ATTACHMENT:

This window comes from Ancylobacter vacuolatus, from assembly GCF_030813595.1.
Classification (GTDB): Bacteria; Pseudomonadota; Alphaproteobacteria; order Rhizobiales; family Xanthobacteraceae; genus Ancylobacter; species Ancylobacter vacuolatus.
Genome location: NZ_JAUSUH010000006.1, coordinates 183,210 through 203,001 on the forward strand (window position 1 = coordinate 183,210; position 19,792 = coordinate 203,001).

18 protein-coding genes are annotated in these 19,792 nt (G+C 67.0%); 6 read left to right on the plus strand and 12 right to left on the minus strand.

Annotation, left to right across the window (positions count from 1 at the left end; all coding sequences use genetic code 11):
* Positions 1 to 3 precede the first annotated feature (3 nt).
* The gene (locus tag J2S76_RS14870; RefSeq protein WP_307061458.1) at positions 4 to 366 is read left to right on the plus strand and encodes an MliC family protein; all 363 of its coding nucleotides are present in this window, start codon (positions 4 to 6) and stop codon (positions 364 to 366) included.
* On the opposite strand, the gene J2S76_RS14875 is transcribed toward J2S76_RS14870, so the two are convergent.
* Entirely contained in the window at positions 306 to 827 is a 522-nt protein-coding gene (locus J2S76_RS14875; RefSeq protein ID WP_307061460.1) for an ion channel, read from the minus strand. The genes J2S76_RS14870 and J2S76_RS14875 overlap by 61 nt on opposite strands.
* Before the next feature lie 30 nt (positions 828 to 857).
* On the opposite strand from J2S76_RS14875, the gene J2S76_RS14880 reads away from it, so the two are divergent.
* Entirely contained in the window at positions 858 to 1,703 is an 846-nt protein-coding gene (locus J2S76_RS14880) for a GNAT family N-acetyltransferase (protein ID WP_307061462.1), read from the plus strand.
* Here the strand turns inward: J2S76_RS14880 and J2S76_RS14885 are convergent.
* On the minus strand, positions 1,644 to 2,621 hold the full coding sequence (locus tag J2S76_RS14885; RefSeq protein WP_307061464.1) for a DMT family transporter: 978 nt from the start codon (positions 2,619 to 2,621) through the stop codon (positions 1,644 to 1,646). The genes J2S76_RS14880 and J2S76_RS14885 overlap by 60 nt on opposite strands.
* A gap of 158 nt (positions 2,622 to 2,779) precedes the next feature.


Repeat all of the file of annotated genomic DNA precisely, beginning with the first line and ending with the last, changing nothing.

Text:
This window comes from Ancylobacter vacuolatus, from assembly GCF_030813595.1.
Classification (GTDB): Bacteria; Pseudomonadota; Alphaproteobacteria; order Rhizobiales; family Xanthobacteraceae; genus Ancylobacter; species Ancylobacter vacuolatus.
Genome location: NZ_JAUSUH010000006.1, coordinates 183,210 through 203,001 on the forward strand (window position 1 = coordinate 183,210; position 19,792 = coordinate 203,001).

18 protein-coding genes are annotated in these 19,792 nt (G+C 67.0%); 6 read left to right on the plus strand and 12 right to left on the minus strand.

Annotation, left to right across the window (positions count from 1 at the left end; all coding sequences use genetic code 11):
* Positions 1 to 3 precede the first annotated feature (3 nt).
* The gene (locus tag J2S76_RS14870; RefSeq protein WP_307061458.1) at positions 4 to 366 is read left to right on the plus strand and encodes an MliC family protein; all 363 of its coding nucleotides are present in this window, start codon (positions 4 to 6) and stop codon (positions 364 to 366) included.
* On the opposite strand, the gene J2S76_RS14875 is transcribed toward J2S76_RS14870, so the two are convergent.
* Entirely contained in the window at positions 306 to 827 is a 522-nt protein-coding gene (locus J2S76_RS14875; RefSeq protein ID WP_307061460.1) for an ion channel, read from the minus strand. The genes J2S76_RS14870 and J2S76_RS14875 overlap by 61 nt on opposite strands.
* Before the next feature lie 30 nt (positions 828 to 857).
* On the opposite strand from J2S76_RS14875, the gene J2S76_RS14880 reads away from it, so the two are divergent.
* Entirely contained in the window at positions 858 to 1,703 is an 846-nt protein-coding gene (locus J2S76_RS14880) for a GNAT family N-acetyltransferase (protein ID WP_307061462.1), read from the plus strand.
* Here the strand turns inward: J2S76_RS14880 and J2S76_RS14885 are convergent.
* On the minus strand, positions 1,644 to 2,621 hold the full coding sequence (locus tag J2S76_RS14885; RefSeq protein WP_307061464.1) for a DMT family transporter: 978 nt from the start codon (positions 2,619 to 2,621) through the stop codon (positions 1,644 to 1,646). The genes J2S76_RS14880 and J2S76_RS14885 overlap by 60 nt on opposite strands.
* A gap of 158 nt (positions 2,622 to 2,779) precedes the next feature.